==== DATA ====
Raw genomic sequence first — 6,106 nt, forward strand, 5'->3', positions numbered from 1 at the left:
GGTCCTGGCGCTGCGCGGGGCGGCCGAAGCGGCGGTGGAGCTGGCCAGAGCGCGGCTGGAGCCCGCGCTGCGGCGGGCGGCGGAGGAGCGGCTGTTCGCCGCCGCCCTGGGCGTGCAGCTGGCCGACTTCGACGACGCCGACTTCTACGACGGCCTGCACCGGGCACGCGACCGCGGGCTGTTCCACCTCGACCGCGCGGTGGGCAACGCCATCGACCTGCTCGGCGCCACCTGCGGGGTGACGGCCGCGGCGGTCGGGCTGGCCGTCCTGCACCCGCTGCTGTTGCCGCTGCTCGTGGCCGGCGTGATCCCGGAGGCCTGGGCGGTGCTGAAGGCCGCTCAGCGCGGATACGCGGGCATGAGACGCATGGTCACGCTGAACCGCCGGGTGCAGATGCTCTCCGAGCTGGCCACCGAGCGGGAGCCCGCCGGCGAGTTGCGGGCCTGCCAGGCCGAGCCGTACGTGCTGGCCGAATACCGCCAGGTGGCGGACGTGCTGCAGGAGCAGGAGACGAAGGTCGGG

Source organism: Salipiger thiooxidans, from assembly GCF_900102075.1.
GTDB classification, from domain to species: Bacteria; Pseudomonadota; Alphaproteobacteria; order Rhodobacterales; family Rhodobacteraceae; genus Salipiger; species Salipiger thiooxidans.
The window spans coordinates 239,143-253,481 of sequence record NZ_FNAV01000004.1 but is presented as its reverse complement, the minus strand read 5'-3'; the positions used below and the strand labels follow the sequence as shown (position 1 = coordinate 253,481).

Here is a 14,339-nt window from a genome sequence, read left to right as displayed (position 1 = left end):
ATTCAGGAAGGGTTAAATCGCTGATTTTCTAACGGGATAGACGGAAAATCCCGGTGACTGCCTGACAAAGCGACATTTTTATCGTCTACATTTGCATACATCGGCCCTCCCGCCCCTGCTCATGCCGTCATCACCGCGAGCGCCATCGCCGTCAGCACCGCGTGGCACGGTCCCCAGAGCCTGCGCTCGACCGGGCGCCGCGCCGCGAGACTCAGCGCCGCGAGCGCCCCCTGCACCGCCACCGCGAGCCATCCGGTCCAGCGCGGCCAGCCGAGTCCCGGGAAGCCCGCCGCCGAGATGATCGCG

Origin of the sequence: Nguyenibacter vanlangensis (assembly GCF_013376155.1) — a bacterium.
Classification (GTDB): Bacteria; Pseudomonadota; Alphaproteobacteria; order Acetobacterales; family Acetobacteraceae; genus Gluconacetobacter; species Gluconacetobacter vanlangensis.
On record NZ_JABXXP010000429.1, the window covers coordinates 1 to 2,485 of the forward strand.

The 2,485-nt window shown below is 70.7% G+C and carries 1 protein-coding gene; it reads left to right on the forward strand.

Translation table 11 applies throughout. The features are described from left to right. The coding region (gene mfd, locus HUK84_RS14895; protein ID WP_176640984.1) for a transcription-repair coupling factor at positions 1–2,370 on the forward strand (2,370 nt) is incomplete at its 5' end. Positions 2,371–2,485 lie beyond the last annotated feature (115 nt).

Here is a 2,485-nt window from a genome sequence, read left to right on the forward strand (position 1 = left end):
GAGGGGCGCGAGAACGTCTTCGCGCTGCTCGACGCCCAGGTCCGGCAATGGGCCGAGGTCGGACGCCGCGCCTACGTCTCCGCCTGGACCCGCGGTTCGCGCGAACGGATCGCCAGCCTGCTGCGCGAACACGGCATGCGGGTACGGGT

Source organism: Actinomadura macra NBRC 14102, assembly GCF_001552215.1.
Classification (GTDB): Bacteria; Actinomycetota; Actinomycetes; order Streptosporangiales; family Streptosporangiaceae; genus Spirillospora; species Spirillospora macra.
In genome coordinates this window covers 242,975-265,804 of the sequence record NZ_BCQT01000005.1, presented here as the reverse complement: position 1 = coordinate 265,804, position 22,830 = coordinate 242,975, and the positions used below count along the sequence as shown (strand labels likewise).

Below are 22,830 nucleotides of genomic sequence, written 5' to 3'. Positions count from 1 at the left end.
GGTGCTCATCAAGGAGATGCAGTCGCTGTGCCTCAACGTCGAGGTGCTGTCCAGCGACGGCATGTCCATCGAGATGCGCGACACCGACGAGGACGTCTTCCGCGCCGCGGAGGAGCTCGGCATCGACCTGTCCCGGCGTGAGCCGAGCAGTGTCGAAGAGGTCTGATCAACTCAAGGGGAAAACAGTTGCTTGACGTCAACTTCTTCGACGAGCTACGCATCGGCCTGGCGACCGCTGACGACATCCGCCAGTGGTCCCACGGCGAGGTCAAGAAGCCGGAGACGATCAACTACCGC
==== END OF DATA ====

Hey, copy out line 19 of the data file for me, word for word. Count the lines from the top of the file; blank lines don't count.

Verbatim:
GGTGCTCATCAAGGAGATGCAGTCGCTGTGCCTCAACGTCGAGGTGCTGTCCAGCGACGGCATGTCCATCGAGATGCGCGACACCGACGAGGACGTCTTCCGCGCCGCGGAGGAGCTCGGCATCGACCTGTCCCGGCGTGAGCCGAGCAGTGTCGAAGAGGTCTGATCAACTCAAGGGGAAAACAGTTGCTTGACGTCAACTTCTTCGACGAGCTACGCATCGGCCTGGCGACCGCTGACGACATCCGCCAGTGGTCCCACGGCGAGGTCAAGAAGCCGGAGACGATCAACTACCGC